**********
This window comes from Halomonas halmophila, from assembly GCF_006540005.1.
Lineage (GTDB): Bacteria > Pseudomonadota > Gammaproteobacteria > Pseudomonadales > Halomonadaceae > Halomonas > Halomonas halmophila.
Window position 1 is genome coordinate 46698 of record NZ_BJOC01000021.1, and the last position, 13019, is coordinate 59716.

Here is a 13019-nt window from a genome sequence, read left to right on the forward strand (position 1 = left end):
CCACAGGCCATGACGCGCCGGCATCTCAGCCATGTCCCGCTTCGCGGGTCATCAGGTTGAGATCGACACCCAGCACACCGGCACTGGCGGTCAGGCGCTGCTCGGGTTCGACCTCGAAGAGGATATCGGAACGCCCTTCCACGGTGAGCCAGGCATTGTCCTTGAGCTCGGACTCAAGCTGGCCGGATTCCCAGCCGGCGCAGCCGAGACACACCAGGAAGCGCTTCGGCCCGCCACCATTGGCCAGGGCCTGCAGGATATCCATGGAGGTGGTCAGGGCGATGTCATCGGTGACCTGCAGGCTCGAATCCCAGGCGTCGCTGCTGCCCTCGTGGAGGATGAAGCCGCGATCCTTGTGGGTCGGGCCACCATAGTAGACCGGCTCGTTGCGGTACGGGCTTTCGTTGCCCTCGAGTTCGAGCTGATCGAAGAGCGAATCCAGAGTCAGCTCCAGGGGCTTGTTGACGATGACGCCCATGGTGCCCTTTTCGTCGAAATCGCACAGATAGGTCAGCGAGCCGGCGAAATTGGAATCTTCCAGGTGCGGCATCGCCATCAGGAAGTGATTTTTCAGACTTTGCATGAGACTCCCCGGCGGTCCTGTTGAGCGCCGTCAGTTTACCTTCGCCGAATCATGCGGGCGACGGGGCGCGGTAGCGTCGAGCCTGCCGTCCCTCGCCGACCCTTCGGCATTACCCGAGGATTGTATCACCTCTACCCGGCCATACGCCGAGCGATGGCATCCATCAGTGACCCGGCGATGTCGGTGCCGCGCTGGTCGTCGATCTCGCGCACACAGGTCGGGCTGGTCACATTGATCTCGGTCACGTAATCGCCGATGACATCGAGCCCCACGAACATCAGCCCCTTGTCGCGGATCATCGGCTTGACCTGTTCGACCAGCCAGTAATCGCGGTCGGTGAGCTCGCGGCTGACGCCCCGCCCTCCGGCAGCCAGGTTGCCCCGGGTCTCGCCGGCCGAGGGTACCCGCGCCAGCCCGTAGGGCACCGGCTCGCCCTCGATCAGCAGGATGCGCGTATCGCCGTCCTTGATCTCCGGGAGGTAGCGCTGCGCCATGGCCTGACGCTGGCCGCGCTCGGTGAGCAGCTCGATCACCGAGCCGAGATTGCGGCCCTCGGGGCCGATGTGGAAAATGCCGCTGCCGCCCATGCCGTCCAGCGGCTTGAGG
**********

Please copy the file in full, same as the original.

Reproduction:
This window comes from Halomonas halmophila, from assembly GCF_006540005.1.
Lineage (GTDB): Bacteria > Pseudomonadota > Gammaproteobacteria > Pseudomonadales > Halomonadaceae > Halomonas > Halomonas halmophila.
Window position 1 is genome coordinate 46698 of record NZ_BJOC01000021.1, and the last position, 13019, is coordinate 59716.

Here is a 13019-nt window from a genome sequence, read left to right on the forward strand (position 1 = left end):
CCACAGGCCATGACGCGCCGGCATCTCAGCCATGTCCCGCTTCGCGGGTCATCAGGTTGAGATCGACACCCAGCACACCGGCACTGGCGGTCAGGCGCTGCTCGGGTTCGACCTCGAAGAGGATATCGGAACGCCCTTCCACGGTGAGCCAGGCATTGTCCTTGAGCTCGGACTCAAGCTGGCCGGATTCCCAGCCGGCGCAGCCGAGACACACCAGGAAGCGCTTCGGCCCGCCACCATTGGCCAGGGCCTGCAGGATATCCATGGAGGTGGTCAGGGCGATGTCATCGGTGACCTGCAGGCTCGAATCCCAGGCGTCGCTGCTGCCCTCGTGGAGGATGAAGCCGCGATCCTTGTGGGTCGGGCCACCATAGTAGACCGGCTCGTTGCGGTACGGGCTTTCGTTGCCCTCGAGTTCGAGCTGATCGAAGAGCGAATCCAGAGTCAGCTCCAGGGGCTTGTTGACGATGACGCCCATGGTGCCCTTTTCGTCGAAATCGCACAGATAGGTCAGCGAGCCGGCGAAATTGGAATCTTCCAGGTGCGGCATCGCCATCAGGAAGTGATTTTTCAGACTTTGCATGAGACTCCCCGGCGGTCCTGTTGAGCGCCGTCAGTTTACCTTCGCCGAATCATGCGGGCGACGGGGCGCGGTAGCGTCGAGCCTGCCGTCCCTCGCCGACCCTTCGGCATTACCCGAGGATTGTATCACCTCTACCCGGCCATACGCCGAGCGATGGCATCCATCAGTGACCCGGCGATGTCGGTGCCGCGCTGGTCGTCGATCTCGCGCACACAGGTCGGGCTGGTCACATTGATCTCGGTCACGTAATCGCCGATGACATCGAGCCCCACGAACATCAGCCCCTTGTCGCGGATCATCGGCTTGACCTGTTCGACCAGCCAGTAATCGCGGTCGGTGAGCTCGCGGCTGACGCCCCGCCCTCCGGCAGCCAGGTTGCCCCGGGTCTCGCCGGCCGAGGGTACCCGCGCCAGCCCGTAGGGCACCGGCTCGCCCTCGATCAGCAGGATGCGCGTATCGCCGTCCTTGATCTCCGGGAGGTAGCGCTGCGCCATGGCCTGACGCTGGCCGCGCTCGGTGAGCAGCTCGATCACCGAGCCGAGATTGCGGCCCTCGGGGCCGATGTGGAAAATGCCGCTGCCGCCCATGCCGTCCAGCGGCTTGAGG